The District of Metchosin has purchased the Metchosin Elementary school, but the community won’t be able to reap the benefits for several years.
For the next five years, the school will be in the hands of a property management company and commercial realtor, who will be responsible for finding tenants and looking after the maintenance of the building.
“I’m a bit conflicted about it. This could have been a good news story, but it wasn’t … This could have been a sub-regional asset, but we have to now look at it as a commercial asset and run it for at least the next five years in a fashion to recover our expenditures,” Mayor John Ranns said. “What that means is there won’t be much community benefit from the new part of the school at least until that happens.”
The municipality purchased the roughly five-acre property on Happy Valley Road for $1.5 million from the Sooke School District and officially took possession on Oct. 31.
However, things didn’t go according to plan. The municipality was unable to secure provincial grant funding to help pay for part of the purchase, so the full amount was borrowed from the district’s general and police reserves – funds which must be replenished over the next five years.
In order to replenish those reserves, the school will be handed over to a property management company and a commercial realtor, which Ranns declined to name at this time, who will rent out the space for the maximum dollar.
The Metchosin Arts and Cultural Centre Association that currently occupies part of the school will remain in the space.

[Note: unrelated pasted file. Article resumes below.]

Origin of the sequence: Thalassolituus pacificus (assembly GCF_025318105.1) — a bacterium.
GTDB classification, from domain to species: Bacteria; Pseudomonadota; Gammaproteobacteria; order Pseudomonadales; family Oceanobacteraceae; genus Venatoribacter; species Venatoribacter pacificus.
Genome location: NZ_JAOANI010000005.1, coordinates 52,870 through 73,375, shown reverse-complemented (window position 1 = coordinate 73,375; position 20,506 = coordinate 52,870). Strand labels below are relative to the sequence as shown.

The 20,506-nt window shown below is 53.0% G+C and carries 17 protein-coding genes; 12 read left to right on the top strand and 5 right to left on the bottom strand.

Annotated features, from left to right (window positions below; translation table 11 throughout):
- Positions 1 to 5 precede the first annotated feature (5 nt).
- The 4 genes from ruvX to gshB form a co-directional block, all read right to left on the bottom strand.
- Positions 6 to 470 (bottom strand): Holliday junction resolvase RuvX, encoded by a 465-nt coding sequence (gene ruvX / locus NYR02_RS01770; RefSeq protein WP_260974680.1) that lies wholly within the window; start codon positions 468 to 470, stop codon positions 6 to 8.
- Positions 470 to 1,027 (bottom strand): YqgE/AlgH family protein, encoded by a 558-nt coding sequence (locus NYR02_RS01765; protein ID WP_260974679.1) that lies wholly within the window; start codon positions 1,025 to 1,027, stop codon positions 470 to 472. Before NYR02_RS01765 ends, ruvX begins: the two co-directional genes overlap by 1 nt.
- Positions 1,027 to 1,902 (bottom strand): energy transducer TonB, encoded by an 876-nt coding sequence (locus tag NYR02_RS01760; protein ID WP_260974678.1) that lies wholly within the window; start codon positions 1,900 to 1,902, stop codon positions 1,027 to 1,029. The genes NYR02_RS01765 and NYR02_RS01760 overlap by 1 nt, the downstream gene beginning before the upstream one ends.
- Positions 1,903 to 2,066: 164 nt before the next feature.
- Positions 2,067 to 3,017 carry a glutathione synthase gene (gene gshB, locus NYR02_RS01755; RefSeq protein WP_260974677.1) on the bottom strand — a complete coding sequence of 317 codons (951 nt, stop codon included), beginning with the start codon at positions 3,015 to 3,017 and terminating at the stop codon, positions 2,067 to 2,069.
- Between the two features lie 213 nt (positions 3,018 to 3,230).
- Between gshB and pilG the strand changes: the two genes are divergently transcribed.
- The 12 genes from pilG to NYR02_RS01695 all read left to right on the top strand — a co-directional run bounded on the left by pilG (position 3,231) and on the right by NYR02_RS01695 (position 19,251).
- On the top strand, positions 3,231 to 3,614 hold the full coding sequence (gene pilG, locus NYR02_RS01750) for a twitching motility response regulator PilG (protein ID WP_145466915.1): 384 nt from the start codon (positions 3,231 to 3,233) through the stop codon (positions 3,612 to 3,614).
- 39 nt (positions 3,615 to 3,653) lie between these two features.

But the district is currently looking at other options for replenishing the reserves faster, including the potential sale of the five-acre Spellman Park at Lindholm Road and Spellman Place, which would need to be approved by referendum during the next municipal election. There is also the potential to re-designate the field at the Metchosin Elementary school as a park, and take funds from the Parkland Reserve Fund to help pay off the purchase, though neither option is set in stone.
Once the reserves have been paid off, the District can then look at using the facility for community purposes, including a sub-regional protective services training centre, theatre, or expanding the arts space.
“One thing we’re determined won’t happen is the school will be any kind of a financial drain on the municipality. It’s still evolutionary. We’re still searching out what we can do that will be of most benefit to the community,” Ranns said.
“But right now, what’s of most benefit to the community is to not have any financial obligations and to replenish our reserves. Our hope is to be able to turn that facility over to future councils and say ‘there you are, it’s all paid off and now you can use your imagination as to what public good can be achieved.’”